[0039] Figure 2 illustrates a diagram 220 of an example of a processing resource 222 and a non-transitory machine readable medium 224 for thermal print pulse pattern determination consistent with the disclosure A memory resource, such as the non-transitory machine readable medium 224, may be used to store instructions (e.g., 226, 228, 230, 232) executed by the processing resource 222 to perform the operations as described herein A processing resource 222 may execute the instructions stored on the non-transitory machine readable medium 224. The non-transitory machine readable medium 224 may be any type of volatile or non-volatile memory or storage, such as random- access memory (RAM), flash memory, read-only memory (ROM), storage volumes, a hard disk, or a combination thereof.

[0040] The example medium 224 may store instructions 226 to receive an image to be printed. The image may be a digital representation of an image to be printed on a thermal printer. The image may be received from a computing device that is separate from and/or peripheral to the thermal printer on which the instructions (e.g., 226, 228, 230, 232} are stored and/or executed. The image may include data defining the tri-color (e.g., RGB, CMY, etc.) tuple value of colors appearing at each pixel of the digital representation of the image to be printed. The instructions may include instructions to determine the tri color tuple of a pixel of the image to be printed. The tri-color tuple may be extracted from a digital file of the image.

[0041] The example medium 224 may store instructions 228 to determine an input temperature applicable to the pixel that is to be printed. For example, the input temperature may be determined from a temperature of a specific thermal print head element of a plurality of thermal print head elements present at the thermal print head of the thermal printer. The specific thermal print head element may be the thermal print head element that will be printing a copy of the pixel on to print medium. That is, the specific thermal print head element may be the thermal print head element that will be generating and/or transferring the thermal energy that will activate the color-forming chemistry of the CMY and/or CMYK color forming layers of the thermal print medium to reproduce the tri-color tuple defined pixel onto the print medium. The input temperature may also be determined from the temperature of the thermal print medium. For example, the portion of the thermal print medium where the copy of the pixel will be produced by the thermal print head element may be utilized to determine the input temperature. The input temperature may, therefore, be the temperature of the area where the pixel is to be printed as determined by a combination of the thermal print head element temperature and the thermal print medium temperature. The input temperature may be determined by

temperature sensors and/or by temperature modeling utilizing an initial temperature in combination with knowledge of a voltage pulse pattern applied at a thermal print head element. Since the described thermal printing process may be iterative, the input temperature may be tracked and/or periodically updated throughout printing a plurality of pixels making up an image to be printed.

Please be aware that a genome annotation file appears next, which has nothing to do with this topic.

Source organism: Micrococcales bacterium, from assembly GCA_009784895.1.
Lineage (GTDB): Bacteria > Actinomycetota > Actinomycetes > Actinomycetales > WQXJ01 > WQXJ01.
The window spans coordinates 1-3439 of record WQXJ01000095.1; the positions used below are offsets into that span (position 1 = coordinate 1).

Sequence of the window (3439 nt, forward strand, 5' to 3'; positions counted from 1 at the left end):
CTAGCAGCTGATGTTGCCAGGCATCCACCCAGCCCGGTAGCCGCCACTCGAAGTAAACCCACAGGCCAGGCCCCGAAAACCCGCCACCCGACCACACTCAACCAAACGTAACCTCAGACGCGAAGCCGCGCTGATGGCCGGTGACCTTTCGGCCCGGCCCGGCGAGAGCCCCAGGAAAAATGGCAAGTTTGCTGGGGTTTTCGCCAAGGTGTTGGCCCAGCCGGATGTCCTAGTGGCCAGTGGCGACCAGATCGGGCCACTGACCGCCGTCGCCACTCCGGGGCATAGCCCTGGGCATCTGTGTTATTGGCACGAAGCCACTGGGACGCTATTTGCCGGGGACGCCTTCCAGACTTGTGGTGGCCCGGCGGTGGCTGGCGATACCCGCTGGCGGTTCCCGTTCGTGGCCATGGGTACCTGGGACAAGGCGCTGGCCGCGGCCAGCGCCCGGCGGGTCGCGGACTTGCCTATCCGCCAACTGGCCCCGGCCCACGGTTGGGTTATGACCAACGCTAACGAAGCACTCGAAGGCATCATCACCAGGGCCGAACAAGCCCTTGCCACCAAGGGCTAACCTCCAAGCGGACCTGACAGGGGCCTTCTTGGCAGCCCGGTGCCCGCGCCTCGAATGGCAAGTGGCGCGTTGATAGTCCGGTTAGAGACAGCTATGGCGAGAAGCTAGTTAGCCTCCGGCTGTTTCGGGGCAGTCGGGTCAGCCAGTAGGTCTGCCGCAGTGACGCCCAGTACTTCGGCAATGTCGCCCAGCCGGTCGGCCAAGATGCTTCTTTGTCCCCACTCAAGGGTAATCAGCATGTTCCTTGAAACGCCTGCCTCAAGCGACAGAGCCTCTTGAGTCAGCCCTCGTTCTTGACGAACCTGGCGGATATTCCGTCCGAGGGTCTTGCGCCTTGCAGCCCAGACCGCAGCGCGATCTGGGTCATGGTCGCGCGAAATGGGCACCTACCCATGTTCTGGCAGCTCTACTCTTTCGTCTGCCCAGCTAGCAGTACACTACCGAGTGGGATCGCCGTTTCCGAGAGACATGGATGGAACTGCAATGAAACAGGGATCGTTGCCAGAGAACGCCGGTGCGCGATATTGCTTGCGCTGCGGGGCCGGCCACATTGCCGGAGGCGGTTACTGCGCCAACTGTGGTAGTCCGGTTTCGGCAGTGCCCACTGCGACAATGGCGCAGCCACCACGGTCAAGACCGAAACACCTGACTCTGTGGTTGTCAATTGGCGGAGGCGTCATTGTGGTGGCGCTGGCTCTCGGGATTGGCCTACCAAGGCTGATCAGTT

[0042] The example medium 224 may store instructions 230 to retrieve, from a data structure, a voltage pulse pattern for printing a accurate color match to the tri-color tuple defined pixel at the determined input temperature. The data structure may include a table. The data structure may include a non-relational database. Regardless of the format of the data structure, the data structure may include empirically-derived voltage pulse patterns for each of a plurality of tri-color tuples of a pixel to be printed in a color space printable on the thermal print medium at each of a plurality of input temperatures. That is, the data structure may take as inputs the first color, second color, and third color tuple values of a pixel of an image to be printed in addition to the input temperature associated with copying that pixel to the thermal print medium. The data structure may output a specific voltage pulse pattern that, when applied to the thermal print head element printing the pixel, has been empirically determined to accurately reproduce the color described in by the tri-color tuple on the thermal print medium. As such, the voltage pulse pattern for printing the tri color tuple at the input temperature may be determined from the data structure without utilizing a linear correction function. For example, the voltage pulse pattern for thermal print medium that includes CMY color forming layers may be determined from the data structure without utilizing a linear cyan color correction function, a linear magenta color correction function, and/or a linear yellow correction function. [0043] The example medium 224 may store instructions 232 to print the copy of the pixel of the image on the thermal print medium. Printing the copy of the pixel of the image on the thermal print medium may include providing the voltage pulse pattern output from the data structure to the thermal print head element that is producing the thermal energy to produce the copy of the pixel on the print medium. As such, the copy of the pixel may be printed on to the thermal print medium at the particular portion of the thermal print medium from which the input temperature was determine utilizing the retrieved pulse pattern at the specific print head element from which the input temperature was determined.